Recent studies reveal that nearly half of travel managers handle a wide range of responsibilities globally or within their respective regions. 

These findings underscore a significant shift in the role of travel managers. Once the preserve of a PA or EA as an addition to their everyday role, travel management has evolved into a dedicated and integral component of HR and procurement departments.

Today’s travel staff possess a diverse skill set encompassing in-depth knowledge of various destinations, travel regulations, customer service and logistics management.

With globalisation, increased connectivity, growing ESG reporting requirements and technological advancements, travel managers now function as consultants, striving to align an organisation’s travel requirements with ever changing executive agendas. Consequently, the primary responsibility of today’s travel manager is to strike a balance between managing and reporting on employer travel needs while aligning them to broader corporate objectives.

Internal and structural change  

The objectives of travel programs have expanded far beyond their original remit. For example, in a recent survey from Deloitte, travel managers cited flexible bookings (52%), sustainable travel providers (49%), and increasing compliance with booking processes (55%) as top pressures on travel budgets. The scope of these items speaks to the multiple hats travel managers must wear while also indicating a growing interest in travel personalisation.

Despite leisure travel largely rebounding to its pre-pandemic frequency, corporate travel has not followed a similar recovery pattern. While there has been a resurgence of international travel, it has been limited by travel and entertainment budget freezes. Flexible work policies have also complicated the landscape, with travellers often extending their trips to work remotely in new cities. Heightened focus on ESG requirements and the need for flexible business practices have also forced travel managers to rethink corporate travel needs.

While productivity and profitability remain a top priority in the C-suite agenda, sustainability is often cited as an area for improvement. As a result, ESG reporting now forms a key part of a travel manager’s role. For example, they’re required to identify and mitigate environmental risks associated with travel so that the travel program aligns with the company’s broader sustainability goals. 

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Why data is driving change

Given travel managers now report back to multiple stakeholders, they face new challenges around data synchronisation and categorisation. In the ESG context, 75% of executives admit to grappling with large amounts of manual data. This complexity is further compounded when security, data protection and data welfare need to be communicated across multiple silos within an organisation.

As data needs to be gathered, communicated and distributed, we increasingly see travel managers leveraging technology to help them meet renewed expectations. Online booking tools have become essential to overcoming these obstacles and ensuring the seamless flow of information. In today’s era of extreme weather events and disruptive travel strikes, reliable tools that can navigate the chaos are crucial. By leveraging real-time data, technology offers enhanced traceability and the ability to present information in more digestible formats.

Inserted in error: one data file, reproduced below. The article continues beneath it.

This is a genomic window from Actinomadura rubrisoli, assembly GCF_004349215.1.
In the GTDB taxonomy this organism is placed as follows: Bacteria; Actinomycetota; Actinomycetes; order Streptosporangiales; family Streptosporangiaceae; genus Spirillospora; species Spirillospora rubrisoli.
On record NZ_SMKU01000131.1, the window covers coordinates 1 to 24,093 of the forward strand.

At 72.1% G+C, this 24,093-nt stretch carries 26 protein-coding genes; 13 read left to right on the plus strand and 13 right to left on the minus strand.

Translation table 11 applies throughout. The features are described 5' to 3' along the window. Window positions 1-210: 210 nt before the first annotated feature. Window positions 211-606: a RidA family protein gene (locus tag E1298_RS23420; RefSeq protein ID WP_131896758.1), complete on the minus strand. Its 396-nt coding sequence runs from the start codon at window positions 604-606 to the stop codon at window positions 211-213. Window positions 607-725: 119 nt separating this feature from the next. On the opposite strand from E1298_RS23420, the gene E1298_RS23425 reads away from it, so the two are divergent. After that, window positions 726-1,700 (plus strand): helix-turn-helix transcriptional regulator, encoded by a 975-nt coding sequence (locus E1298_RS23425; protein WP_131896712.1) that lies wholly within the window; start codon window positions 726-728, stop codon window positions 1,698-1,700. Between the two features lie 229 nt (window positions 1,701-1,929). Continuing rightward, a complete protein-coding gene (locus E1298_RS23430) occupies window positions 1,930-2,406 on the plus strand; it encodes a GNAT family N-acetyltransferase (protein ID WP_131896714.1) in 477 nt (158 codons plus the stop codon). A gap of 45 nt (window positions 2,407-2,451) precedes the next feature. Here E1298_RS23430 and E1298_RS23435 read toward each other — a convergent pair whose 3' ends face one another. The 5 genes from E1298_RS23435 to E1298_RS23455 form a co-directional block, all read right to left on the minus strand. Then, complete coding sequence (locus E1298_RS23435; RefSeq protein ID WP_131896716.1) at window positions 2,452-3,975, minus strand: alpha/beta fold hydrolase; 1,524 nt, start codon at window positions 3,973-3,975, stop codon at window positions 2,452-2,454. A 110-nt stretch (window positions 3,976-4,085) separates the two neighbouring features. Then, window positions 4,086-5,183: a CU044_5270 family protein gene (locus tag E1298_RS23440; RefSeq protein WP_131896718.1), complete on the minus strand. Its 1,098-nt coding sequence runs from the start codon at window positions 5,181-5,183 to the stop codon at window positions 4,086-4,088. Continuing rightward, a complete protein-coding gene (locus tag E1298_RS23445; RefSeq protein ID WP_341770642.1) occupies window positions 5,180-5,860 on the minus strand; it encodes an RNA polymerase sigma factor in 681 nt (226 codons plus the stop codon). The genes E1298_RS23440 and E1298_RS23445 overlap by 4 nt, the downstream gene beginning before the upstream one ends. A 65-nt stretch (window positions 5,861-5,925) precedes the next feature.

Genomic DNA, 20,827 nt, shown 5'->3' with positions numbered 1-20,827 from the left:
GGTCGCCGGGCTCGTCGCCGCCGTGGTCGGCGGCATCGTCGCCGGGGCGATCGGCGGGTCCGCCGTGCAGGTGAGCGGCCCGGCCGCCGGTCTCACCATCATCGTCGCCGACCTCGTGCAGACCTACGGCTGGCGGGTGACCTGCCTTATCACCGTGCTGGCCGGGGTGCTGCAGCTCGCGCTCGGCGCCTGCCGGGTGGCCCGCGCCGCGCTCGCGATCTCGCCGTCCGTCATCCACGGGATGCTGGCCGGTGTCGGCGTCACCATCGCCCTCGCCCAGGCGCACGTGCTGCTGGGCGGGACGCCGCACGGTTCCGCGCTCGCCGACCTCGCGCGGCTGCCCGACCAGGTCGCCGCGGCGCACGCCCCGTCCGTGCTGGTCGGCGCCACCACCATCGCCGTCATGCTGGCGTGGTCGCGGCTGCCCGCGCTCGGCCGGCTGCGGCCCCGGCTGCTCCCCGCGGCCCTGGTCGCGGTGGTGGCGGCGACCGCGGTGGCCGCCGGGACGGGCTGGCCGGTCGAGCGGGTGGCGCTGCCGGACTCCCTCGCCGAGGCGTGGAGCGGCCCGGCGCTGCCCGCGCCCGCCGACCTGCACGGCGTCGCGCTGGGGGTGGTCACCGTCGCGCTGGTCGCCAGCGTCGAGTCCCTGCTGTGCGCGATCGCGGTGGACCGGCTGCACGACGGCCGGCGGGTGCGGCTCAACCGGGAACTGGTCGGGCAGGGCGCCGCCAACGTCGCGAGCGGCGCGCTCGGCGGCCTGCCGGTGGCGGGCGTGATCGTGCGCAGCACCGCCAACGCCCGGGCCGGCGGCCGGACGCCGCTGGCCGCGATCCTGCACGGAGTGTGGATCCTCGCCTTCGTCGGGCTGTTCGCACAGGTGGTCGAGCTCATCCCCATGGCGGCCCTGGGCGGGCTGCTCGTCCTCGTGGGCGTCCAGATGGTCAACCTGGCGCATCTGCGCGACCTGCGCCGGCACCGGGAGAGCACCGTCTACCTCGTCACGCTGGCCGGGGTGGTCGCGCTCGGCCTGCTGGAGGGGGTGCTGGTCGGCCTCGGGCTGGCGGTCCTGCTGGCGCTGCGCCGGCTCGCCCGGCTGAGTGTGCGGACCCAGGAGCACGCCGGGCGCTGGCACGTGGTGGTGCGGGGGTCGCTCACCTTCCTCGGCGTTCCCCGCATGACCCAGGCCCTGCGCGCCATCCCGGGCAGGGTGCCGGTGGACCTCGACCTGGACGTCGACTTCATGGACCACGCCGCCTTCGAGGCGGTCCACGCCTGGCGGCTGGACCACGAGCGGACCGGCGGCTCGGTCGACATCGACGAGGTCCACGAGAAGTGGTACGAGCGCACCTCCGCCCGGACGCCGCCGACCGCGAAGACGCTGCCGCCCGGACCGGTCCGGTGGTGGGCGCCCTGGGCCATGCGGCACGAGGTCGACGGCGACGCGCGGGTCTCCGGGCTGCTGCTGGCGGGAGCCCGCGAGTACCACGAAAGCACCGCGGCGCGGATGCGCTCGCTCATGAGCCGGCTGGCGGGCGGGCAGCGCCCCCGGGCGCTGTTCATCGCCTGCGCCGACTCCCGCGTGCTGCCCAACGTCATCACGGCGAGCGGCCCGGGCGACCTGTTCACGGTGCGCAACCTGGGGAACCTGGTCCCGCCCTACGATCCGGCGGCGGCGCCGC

Globally, more than 1,700 organisations have already submitted concrete plans to reduce greenhouse gas emissions that have been verified by the Science Based Targets Initiative (SBTi). As a direct result, companies have launched technology initiatives to help travel managers navigate changing expectations. 

At Uber, our sustainability dashboard enables companies to monitor their carbon emissions and the proportion of travel conducted using eco-friendly options. Quality ESG data is essential for stakeholder decision-making, emphasising the responsibility travel managers now have in upholding superior data quality standards.

Technology is not only alleviating the pressures of communicating data but also providing support in meeting the specific safety requirements of different travellers. Duty of care extends beyond preparing for worst-case scenarios; it involves reducing travel friction, closing information gaps and minimising policy non-compliance. 

Here, technology is not only alleviating the pressures of communicating data but also providing support in meeting the specific safety requirements of different travellers.

Expanding Into multiple markets 

As it stands, European travel managers expect 32% of their 2023 travel budget to go towards international trips within the continent and 28% to destinations beyond Europe. The onward march of globalisation has meant increased corporate expansion into areas of South America, Africa, the Middle East and Asia.

Ensuring travellers’ wellbeing and safety in foreign countries is a task that will become an increasing priority. By working with company leadership to align on safe travel policies, travel managers can allow for choice and flexibility across corporate travel programmes whilst maintaining their duty of care. Adding alternative accommodation options like home-style rentals is an easy way for business travellers to tailor work trips to personal needs.

To remain ahead in the ever-changing landscape, travel managers need to continue expanding their repertoire of strategies and tools. With the rise of globalisation, advanced communication, and technological development, travel managers must adapt to become strategic advisors.

Their primary role has shifted towards maintaining the delicate balance between managing and reporting on employee travel necessities and ensuring alignment with broader corporate social objectives.

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